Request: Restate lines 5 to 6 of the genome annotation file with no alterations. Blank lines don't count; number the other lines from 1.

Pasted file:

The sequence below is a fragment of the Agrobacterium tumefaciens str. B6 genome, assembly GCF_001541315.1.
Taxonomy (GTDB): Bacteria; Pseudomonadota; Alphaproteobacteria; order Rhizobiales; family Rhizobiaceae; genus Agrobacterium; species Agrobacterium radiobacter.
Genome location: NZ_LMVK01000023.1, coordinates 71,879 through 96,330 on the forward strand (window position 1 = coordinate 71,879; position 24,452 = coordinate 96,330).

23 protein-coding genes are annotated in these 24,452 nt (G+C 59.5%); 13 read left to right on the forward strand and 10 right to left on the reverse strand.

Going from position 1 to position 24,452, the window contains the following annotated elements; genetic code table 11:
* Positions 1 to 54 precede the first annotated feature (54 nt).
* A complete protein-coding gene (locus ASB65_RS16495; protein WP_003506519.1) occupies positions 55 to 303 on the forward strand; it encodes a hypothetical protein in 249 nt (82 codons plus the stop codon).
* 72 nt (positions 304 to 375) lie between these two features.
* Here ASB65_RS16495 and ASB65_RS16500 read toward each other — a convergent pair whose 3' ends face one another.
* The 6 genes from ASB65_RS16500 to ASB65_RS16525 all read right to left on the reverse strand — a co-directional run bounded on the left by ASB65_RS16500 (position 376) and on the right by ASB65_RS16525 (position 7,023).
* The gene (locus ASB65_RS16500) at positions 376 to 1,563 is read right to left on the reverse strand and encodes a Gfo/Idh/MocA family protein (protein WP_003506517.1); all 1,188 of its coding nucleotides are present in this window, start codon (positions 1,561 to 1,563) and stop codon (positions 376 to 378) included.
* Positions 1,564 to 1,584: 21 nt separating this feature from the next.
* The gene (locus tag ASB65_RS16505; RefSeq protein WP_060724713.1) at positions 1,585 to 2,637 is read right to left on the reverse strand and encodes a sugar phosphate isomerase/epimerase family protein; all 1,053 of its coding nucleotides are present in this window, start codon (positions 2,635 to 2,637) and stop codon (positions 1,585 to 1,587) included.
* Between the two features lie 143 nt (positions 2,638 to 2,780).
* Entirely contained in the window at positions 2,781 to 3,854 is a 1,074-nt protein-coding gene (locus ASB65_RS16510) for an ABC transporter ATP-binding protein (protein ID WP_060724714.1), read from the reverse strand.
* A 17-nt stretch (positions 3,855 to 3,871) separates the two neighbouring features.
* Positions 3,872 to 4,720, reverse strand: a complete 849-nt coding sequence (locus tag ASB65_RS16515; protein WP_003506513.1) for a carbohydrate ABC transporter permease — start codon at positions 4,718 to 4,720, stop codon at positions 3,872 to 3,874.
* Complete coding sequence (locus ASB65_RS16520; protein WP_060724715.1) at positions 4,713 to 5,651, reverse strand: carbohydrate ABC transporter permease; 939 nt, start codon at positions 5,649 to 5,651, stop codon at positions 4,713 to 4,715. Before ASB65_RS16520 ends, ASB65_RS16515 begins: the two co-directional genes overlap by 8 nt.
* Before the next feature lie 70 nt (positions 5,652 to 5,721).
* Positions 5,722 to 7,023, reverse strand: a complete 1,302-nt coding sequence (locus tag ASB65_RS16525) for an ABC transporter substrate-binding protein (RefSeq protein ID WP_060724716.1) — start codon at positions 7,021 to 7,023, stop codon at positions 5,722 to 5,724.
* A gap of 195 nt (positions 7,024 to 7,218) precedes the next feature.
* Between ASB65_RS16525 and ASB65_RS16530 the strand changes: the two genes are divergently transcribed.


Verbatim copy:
Going from position 1 to position 24,452, the window contains the following annotated elements; genetic code table 11:
* Positions 1 to 54 precede the first annotated feature (54 nt).